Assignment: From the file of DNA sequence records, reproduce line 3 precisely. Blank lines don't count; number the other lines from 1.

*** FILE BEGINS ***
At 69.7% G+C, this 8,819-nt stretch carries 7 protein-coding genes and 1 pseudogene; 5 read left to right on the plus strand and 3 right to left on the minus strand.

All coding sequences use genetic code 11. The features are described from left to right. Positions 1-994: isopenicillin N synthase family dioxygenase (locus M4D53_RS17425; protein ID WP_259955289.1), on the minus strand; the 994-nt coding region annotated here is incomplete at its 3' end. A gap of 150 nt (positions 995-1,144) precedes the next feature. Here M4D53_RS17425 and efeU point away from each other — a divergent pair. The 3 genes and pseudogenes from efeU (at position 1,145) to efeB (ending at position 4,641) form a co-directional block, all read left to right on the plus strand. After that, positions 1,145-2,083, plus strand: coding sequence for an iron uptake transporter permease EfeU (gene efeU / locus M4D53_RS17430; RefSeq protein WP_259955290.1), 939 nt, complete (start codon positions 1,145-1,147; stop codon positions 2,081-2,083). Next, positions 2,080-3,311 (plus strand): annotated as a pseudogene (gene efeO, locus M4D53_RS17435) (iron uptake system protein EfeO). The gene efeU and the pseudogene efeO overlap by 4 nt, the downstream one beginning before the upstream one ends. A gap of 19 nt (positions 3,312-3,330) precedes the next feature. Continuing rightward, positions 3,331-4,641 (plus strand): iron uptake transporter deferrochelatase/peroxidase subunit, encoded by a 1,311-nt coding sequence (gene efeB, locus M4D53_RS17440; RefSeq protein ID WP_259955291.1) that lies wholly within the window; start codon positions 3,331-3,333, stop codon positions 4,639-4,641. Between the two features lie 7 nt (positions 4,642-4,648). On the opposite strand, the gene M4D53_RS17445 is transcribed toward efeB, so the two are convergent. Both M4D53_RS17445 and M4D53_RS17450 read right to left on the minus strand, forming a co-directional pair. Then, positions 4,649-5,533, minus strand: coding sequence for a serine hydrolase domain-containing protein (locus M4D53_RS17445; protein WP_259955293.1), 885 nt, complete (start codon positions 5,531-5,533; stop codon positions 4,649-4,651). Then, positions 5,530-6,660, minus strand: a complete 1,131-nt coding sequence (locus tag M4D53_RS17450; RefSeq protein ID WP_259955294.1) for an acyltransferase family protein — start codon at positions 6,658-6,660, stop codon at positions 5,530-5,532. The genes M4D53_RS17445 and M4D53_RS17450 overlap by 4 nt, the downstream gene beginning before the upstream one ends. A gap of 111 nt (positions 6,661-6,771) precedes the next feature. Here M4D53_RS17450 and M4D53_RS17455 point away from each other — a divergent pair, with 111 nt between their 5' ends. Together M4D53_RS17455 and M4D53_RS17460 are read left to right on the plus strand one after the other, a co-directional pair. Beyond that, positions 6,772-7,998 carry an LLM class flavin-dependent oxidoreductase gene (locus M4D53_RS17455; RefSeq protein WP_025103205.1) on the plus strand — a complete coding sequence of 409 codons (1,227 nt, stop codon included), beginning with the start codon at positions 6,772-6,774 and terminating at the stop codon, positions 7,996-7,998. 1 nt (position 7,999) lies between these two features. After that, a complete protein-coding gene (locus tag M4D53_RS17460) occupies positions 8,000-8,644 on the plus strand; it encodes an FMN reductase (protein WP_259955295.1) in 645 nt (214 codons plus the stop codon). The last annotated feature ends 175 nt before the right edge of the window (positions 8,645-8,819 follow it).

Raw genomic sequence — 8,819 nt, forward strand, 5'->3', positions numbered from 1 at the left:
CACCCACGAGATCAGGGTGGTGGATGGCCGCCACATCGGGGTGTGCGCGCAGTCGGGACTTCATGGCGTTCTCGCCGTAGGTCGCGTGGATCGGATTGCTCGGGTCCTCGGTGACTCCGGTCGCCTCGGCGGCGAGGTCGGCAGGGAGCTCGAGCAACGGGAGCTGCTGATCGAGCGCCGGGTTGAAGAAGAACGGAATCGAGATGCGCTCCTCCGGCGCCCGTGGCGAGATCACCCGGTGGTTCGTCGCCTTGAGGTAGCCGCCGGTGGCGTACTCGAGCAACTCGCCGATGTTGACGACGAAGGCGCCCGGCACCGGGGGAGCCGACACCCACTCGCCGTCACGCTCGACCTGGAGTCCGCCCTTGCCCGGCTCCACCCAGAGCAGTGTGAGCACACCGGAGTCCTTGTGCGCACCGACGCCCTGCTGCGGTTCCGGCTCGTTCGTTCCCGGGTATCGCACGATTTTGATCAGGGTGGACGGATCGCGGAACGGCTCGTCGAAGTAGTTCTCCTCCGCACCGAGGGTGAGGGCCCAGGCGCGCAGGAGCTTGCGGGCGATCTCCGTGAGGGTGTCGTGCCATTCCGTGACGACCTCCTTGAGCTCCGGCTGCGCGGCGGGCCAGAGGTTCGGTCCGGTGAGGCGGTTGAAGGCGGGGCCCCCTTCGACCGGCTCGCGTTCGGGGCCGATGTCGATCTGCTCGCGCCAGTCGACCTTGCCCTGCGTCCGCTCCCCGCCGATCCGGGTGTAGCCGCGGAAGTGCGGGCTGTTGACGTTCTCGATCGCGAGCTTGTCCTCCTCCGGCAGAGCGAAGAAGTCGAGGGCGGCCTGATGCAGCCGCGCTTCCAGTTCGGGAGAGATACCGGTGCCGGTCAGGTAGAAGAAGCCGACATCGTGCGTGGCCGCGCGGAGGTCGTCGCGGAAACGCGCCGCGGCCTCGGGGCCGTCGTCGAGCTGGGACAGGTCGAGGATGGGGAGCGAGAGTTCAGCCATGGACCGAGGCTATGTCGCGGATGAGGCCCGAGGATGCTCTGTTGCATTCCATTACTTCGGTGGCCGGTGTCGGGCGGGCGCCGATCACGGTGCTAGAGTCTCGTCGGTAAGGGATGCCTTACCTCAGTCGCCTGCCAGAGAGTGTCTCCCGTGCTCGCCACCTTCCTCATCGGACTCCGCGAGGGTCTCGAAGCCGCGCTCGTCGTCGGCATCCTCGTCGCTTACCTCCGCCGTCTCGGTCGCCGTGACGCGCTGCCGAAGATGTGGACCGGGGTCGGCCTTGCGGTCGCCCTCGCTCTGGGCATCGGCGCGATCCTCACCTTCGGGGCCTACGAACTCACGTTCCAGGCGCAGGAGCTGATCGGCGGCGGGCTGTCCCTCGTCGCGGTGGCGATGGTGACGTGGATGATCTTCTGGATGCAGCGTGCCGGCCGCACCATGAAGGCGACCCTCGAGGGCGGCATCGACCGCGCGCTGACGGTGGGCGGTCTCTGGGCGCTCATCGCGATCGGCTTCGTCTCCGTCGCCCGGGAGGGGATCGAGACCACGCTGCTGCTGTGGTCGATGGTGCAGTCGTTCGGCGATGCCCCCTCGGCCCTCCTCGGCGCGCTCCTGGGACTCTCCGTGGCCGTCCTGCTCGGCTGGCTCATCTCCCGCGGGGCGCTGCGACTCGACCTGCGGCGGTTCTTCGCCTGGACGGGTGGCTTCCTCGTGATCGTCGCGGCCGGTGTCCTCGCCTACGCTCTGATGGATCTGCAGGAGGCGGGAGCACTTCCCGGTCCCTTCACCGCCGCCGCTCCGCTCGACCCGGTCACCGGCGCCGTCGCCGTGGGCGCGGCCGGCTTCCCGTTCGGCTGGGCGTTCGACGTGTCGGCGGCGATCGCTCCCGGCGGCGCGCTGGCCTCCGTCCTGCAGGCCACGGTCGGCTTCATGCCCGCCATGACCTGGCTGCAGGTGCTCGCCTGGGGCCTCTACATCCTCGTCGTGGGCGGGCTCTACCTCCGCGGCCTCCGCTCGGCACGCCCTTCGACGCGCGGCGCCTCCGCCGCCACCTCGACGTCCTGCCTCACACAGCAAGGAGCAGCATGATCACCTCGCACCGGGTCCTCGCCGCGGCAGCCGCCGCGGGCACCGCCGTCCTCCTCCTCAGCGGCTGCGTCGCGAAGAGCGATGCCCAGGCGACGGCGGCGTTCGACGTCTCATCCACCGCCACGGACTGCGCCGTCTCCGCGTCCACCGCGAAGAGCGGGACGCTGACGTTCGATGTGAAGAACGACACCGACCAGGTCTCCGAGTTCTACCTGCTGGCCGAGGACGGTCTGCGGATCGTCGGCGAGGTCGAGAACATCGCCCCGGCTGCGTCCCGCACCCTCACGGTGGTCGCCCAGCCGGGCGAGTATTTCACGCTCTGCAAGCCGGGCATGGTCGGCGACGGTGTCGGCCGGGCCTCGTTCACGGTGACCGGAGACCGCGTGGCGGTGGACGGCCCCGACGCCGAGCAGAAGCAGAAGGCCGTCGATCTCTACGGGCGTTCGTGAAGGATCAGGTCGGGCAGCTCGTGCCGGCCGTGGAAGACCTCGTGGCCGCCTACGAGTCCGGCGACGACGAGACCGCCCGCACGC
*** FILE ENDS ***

Raw genomic sequence — 8,819 nt, forward strand, 5'->3', positions numbered from 1 at the left: